Addiction treatment doctor gets restricted license
CONCORD — The state medical board has agreed to issue a restricted practice license to Anton Heins III, whose license was suspended in February 2010 after an investigation into allegations that he prescribed suboxone to too many patients, for cash, and maintained poor records.
Prior to the suspension, in August 2009, Heins entered a plea in Merrimack County Superior Court to unsworn falsification, for submitting a false claim to the state’s Medicaid program. The charge was based on evidence he double billed for initial consultations — collecting the full fee from patients and billing Medicaid.
The doctor, then 63 and living in Amherst, was sentenced to 30 days in Merrimack County Jail, with another five months of suspended jail time. He was fined and ordered to pay restitution to patients and Medicaid.
In July 2010, he was barred by the Inspector General of the U.S. Department of Health and Human Services from participating in Medicare and any other federally funded health program for at least five years.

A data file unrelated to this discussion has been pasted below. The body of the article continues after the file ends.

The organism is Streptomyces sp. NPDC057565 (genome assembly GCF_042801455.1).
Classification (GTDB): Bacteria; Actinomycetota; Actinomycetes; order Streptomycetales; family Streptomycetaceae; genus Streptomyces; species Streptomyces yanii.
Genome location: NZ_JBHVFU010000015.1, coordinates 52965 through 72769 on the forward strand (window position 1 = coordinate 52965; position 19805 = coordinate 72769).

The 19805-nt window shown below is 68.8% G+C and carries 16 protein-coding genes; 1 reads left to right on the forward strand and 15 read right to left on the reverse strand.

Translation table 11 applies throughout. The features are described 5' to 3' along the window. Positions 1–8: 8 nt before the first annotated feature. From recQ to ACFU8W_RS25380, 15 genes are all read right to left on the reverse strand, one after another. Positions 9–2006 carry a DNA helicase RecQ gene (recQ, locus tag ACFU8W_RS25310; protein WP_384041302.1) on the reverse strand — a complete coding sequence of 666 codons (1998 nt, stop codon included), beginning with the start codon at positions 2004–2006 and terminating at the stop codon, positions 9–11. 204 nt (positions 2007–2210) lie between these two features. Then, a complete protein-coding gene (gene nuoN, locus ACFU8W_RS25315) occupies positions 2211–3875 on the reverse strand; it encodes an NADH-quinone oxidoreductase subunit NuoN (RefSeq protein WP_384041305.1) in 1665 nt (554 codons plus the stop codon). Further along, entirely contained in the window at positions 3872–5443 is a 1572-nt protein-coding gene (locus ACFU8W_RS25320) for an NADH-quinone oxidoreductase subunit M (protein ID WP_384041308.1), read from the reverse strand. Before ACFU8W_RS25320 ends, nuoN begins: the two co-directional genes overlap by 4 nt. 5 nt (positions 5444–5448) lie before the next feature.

In February 2010, he resigned his Massachusetts license, and in December 2010, he entered a settlement agreement with the Massachusetts Executive Office of Health and Human Services in which he agreed to pay $40,000 for allegedly improper billing to MassHealth.
In April 2011, he surrendered his license to practice in New York rather than face disciplinary proceedings there, and in March 2012, he surrendered his DEA license/registration.
During these years, when his New Hampshire license was suspended, it expired. Heins applied for reinstatement in January 2013. Following hearings, investigations, assessments and completion of certain requirements, a basis for issuing a restricted license was established.
Heins must adhere to a specific set of requirements that include: hiring of a full-time office manager knowledgeable about opioid addiction treatment; operating only one commercial office location; abiding by the Affiliated Monitors, Inc. compliance plan and contract with the New Hampshire Professionals Health Program, and monitoring by the NHPHP or its equivalent for as long as he continues a New Hampshire practice.